Rock Harbor Golf Course

Rock Harbor Located just outside of Winchester off of I-81 is one of the Shenandoah Valley’s true gems-Rock Harbor Golf Course. A participant of the VSGA program, for the cost of a cart ($26) we played “The Rock” course which is the original part of the golf course which now has 27 holes fully operational and a few others that can be played as part of the “Boulder Course” which should be completed by next summer giving the course a 36 hole tract. The first time I played the course, which was several years ago, I was amazed at the amount of work must have been involved in moving the huge boulders, creating the lakes, spectacular tee-boxes and enormous greens. The additional holes that have been added are stunning! The 200 yd. 17th hole par 3, that must have a 200’ elevation drop to a heart-shaped green, is breath-taking with expansive views of the valley. Each hole is unique with many challenges including elevation changes, risk-reward options, water-hazards, well- placed bunkers, a formidable rough, undulating massive greens, cinder-waste areas and random boulders, but clearly a fair course that is well-maintained and visually appealing. I always look forward to returning to Rock Harbor, not just for the golf, but the Rock Harbor Grill is one of my absolute favorite 19th holes of any of the 100+ courses I’ve played in Virginia. Susie, one of the managers in the grill,  welcomed us in the morning and three of us chose a country ham, egg and cheese sandwich on rye-which was definitely the best breakfast sandwich I’ve had all year. The ham was cooked to perfection, not too salty and complimented with a slice of cheddar cheese it was a great way to start the day. As I explained to Susie,  in my world golf is just an excuse to eat, and we would be back at the end of our round, she concurred with the suggestion from Ava’s mom that the crab-cake sandwich would be a great choice for lunch. My round was a “If I could only make a putt” round, that featured 12 bogies, over half of which involved a missed putt that burned the edge of the cup. Oh well, it is a game of inches! Thankfully, I had the vision of crab-cake sandwiches to sustain me as I plodded my way around the course. My foursome finished well ahead of the other foursome that was part of our group, so we headed into the Grill. As advised, I ordered the crab-cake sandwich. Served on a soft Kaiser roll, with a tarter-sauce blend that added just the right amount of flavor to a sandwich that was mostly crab meat with little filler, and that any Chesapeake Bay seafood eatery would be proud to call their signature sandwich; it was worth the potential for a gout flare-up I sometimes get from seafood. While teeing off on 16, one of the course marshalls recommended the “Rock Club”, essentially a club sandwich, but with chicken salad to compliment the ham and bacon. All four who ordered the sandwich were impressed by the great chicken salad twist to the old classic and the size of the sandwich. I left more impressed than ever with this great eatery, which has won numerous local restaurant awards, and the friendly staff that makes even us hackers feel most welcome. I’ll be back soon and so should you, as Rock Harbor gets my first 5 star rating this season for both the course and the food! Wow and Yum!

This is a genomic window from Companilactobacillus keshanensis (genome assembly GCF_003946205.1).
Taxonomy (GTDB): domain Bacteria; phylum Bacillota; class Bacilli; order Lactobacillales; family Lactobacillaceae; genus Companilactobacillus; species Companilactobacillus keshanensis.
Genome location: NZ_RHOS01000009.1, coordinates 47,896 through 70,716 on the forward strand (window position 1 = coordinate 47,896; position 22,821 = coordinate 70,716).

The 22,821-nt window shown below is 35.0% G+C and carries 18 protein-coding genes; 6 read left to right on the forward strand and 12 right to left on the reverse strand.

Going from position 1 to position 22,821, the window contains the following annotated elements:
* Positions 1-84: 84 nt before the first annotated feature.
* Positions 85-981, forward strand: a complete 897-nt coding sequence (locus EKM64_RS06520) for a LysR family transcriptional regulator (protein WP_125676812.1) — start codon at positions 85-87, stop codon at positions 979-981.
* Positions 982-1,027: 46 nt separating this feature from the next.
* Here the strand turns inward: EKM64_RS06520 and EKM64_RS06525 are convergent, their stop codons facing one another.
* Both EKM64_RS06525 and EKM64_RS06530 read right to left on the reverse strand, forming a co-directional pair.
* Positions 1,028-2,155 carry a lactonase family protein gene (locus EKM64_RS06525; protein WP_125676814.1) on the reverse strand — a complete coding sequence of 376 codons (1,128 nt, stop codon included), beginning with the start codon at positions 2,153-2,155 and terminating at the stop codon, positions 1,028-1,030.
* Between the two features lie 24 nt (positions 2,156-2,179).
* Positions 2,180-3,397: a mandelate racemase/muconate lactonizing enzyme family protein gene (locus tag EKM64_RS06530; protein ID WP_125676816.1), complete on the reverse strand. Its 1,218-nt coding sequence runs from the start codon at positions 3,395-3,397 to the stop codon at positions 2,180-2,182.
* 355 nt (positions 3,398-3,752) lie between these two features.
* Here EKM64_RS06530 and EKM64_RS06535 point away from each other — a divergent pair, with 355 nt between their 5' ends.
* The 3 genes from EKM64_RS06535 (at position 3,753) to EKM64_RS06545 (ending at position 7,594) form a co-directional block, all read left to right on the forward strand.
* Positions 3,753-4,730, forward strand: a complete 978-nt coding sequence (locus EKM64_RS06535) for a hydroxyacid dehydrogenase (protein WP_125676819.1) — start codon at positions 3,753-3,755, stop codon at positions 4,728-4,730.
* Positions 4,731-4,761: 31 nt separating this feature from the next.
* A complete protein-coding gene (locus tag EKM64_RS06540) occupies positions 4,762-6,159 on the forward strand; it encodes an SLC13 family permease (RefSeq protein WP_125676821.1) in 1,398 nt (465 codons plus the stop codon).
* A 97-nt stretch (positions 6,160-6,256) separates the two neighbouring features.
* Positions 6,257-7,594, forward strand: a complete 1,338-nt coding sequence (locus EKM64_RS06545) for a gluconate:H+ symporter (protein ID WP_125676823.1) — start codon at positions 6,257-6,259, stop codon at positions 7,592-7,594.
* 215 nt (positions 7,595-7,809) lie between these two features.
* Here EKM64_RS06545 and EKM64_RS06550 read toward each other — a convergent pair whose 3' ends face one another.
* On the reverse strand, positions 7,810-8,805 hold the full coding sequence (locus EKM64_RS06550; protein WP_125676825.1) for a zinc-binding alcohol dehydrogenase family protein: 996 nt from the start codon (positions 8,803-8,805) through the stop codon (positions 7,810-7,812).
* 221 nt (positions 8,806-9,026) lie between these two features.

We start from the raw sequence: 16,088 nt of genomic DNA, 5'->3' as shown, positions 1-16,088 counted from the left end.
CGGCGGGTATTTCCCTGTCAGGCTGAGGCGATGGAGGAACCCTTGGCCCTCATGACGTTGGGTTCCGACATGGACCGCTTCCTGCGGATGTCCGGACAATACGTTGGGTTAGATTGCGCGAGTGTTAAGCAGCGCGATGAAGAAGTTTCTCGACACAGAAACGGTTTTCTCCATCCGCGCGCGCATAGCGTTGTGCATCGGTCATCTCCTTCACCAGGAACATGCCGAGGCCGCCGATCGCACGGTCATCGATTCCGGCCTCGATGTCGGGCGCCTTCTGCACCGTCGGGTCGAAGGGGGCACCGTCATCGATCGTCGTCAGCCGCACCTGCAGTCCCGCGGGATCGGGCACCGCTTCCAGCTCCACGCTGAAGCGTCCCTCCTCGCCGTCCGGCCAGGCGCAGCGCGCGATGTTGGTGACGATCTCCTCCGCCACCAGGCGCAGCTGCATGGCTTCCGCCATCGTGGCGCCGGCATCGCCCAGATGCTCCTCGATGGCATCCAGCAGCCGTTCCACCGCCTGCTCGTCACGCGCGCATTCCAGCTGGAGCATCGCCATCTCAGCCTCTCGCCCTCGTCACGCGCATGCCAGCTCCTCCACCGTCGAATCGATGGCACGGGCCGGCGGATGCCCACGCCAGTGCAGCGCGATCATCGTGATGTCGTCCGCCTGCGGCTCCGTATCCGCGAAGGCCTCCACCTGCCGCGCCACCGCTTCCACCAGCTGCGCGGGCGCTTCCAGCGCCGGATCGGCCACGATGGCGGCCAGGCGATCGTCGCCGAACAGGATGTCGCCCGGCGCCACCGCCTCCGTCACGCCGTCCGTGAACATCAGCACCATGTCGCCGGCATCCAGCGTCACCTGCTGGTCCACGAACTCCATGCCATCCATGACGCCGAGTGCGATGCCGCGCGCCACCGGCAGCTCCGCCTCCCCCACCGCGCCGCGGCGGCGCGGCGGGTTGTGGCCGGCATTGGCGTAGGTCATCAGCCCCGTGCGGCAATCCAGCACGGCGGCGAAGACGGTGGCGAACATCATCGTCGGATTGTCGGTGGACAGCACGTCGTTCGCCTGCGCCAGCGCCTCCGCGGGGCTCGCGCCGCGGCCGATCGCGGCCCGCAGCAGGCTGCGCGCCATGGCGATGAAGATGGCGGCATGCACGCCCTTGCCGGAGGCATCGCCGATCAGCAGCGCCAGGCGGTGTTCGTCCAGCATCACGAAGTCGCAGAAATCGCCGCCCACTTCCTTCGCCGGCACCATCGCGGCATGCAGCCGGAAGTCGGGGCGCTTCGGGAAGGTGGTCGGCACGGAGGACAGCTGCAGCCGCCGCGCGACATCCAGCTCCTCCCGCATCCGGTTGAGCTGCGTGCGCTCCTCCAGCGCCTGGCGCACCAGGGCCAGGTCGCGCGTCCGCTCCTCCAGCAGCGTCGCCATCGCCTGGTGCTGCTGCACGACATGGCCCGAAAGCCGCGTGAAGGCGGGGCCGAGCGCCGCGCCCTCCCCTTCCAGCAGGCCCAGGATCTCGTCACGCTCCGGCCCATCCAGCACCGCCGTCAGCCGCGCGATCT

Food:5 Stars (5 / 5)
Course:5 Stars (5 / 5)
Staff:5 Stars (5 / 5)

Southern Pines Golf Club

Southern Pines Golf Club – March 11, 2014.